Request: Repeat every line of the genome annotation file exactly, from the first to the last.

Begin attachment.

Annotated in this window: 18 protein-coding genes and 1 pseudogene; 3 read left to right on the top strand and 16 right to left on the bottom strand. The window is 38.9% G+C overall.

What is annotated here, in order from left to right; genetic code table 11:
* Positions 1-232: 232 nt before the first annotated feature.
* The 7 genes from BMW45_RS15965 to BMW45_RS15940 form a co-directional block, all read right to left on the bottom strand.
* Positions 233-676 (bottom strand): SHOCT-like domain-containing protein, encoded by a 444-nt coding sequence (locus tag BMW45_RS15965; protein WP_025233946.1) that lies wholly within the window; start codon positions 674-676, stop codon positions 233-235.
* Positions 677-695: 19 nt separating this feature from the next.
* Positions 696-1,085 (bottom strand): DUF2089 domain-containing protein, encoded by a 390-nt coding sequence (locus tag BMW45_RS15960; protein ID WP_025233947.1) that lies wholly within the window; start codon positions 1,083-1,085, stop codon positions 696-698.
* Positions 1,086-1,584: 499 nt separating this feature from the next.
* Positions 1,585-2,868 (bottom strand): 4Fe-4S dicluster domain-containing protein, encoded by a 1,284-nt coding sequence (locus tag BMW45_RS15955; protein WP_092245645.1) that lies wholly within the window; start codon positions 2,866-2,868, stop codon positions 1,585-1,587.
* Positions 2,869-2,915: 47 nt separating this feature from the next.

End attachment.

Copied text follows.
Annotated in this window: 18 protein-coding genes and 1 pseudogene; 3 read left to right on the top strand and 16 right to left on the bottom strand. The window is 38.9% G+C overall.

What is annotated here, in order from left to right; genetic code table 11:
* Positions 1-232: 232 nt before the first annotated feature.
* The 7 genes from BMW45_RS15965 to BMW45_RS15940 form a co-directional block, all read right to left on the bottom strand.
* Positions 233-676 (bottom strand): SHOCT-like domain-containing protein, encoded by a 444-nt coding sequence (locus tag BMW45_RS15965; protein WP_025233946.1) that lies wholly within the window; start codon positions 674-676, stop codon positions 233-235.
* Positions 677-695: 19 nt separating this feature from the next.
* Positions 696-1,085 (bottom strand): DUF2089 domain-containing protein, encoded by a 390-nt coding sequence (locus tag BMW45_RS15960; protein ID WP_025233947.1) that lies wholly within the window; start codon positions 1,083-1,085, stop codon positions 696-698.
* Positions 1,086-1,584: 499 nt separating this feature from the next.
* Positions 1,585-2,868 (bottom strand): 4Fe-4S dicluster domain-containing protein, encoded by a 1,284-nt coding sequence (locus tag BMW45_RS15955; protein WP_092245645.1) that lies wholly within the window; start codon positions 2,866-2,868, stop codon positions 1,585-1,587.
* Positions 2,869-2,915: 47 nt separating this feature from the next.